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Working with Young Children in a New World Replete with Assumptions

Abstract

We lived in an assumptive world until COVID-19 told us that all forms of coziness and security seem to have vanished. By focusing on three basic assumptions about worldview, that the universe is compassionate, that the world is important, and that the world is worthy of itself, we explore how to cope with trauma and sophisticated emotional information. We focus on teachers and their relationship with young children as both groups try to develop strategies to handle their own trauma—teachers helping children cope and teachers managing their own trauma. We worked in a preschool that supports a large number of children that have experienced trauma. Our work focused on 10 teachers and 100 children. The Seasonal Model (2019) was implemented, and groups ran over a 10-week period. Outcomes showed positive trends toward helping teachers develop a deeper understanding of “big behaviours” and managing them, enabling them to help children build strategies to handle their trauma and emotions.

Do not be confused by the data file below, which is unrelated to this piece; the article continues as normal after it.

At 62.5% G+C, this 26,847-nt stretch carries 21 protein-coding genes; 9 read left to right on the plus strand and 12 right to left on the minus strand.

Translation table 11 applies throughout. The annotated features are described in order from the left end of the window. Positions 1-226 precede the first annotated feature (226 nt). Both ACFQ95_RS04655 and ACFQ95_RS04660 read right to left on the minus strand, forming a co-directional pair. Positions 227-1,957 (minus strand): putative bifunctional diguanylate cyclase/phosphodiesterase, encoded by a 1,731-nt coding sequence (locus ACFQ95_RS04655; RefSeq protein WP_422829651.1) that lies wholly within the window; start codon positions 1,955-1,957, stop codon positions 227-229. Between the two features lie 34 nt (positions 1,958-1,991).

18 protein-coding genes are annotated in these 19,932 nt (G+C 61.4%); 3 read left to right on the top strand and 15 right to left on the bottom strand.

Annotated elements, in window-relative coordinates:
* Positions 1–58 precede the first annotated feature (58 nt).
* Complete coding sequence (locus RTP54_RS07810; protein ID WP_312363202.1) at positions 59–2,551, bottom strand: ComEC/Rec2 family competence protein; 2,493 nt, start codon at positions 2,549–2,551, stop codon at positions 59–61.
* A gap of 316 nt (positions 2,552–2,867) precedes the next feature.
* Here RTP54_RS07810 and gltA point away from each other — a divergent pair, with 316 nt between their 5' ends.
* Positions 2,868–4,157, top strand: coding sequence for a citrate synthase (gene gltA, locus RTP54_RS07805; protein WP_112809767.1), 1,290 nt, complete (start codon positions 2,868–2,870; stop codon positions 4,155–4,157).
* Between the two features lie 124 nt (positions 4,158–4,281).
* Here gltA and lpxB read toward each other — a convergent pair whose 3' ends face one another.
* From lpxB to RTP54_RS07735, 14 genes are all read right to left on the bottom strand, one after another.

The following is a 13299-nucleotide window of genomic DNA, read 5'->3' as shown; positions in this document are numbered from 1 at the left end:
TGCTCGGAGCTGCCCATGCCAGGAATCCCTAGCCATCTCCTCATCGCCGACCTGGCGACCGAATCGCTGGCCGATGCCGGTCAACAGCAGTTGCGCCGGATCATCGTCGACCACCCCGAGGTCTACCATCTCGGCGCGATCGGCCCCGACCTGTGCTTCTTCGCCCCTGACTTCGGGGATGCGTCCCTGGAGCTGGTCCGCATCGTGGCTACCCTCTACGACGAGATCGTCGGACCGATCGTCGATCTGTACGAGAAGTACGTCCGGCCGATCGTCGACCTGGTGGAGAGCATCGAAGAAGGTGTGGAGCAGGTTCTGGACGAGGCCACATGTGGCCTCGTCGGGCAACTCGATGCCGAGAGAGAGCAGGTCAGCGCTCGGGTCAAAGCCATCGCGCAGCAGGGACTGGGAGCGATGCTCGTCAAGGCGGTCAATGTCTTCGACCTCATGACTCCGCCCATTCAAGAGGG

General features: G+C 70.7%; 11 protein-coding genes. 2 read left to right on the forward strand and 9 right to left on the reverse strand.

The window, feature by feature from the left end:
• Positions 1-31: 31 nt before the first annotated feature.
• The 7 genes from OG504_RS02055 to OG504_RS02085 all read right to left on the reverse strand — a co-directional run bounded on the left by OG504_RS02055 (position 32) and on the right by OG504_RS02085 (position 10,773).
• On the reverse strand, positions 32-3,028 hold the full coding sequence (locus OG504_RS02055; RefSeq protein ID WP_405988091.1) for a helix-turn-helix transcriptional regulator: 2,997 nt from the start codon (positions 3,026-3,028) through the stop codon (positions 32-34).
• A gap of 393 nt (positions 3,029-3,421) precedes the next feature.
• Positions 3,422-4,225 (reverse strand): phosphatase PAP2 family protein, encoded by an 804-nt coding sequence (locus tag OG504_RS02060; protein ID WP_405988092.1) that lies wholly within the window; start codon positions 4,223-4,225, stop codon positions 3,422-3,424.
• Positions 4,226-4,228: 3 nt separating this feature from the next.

Additionally, outcomes showed that teachers were better equipped to handle their own trauma, whether personal or related to “taking in” the traumatic experiences of the children they were working with. Here is an attempt to knit together the assumptions of educators and young children through the language of art and social work. A conversation is carefully re-crafted around the concept of the assumptive world. This attempt also intends to see how else we can build a world with those who have survived and help them attain their well-being whilst dealing with and coming to terms with their losses. 

Keywords

Assumptive World, COVID-19 Human Narratives

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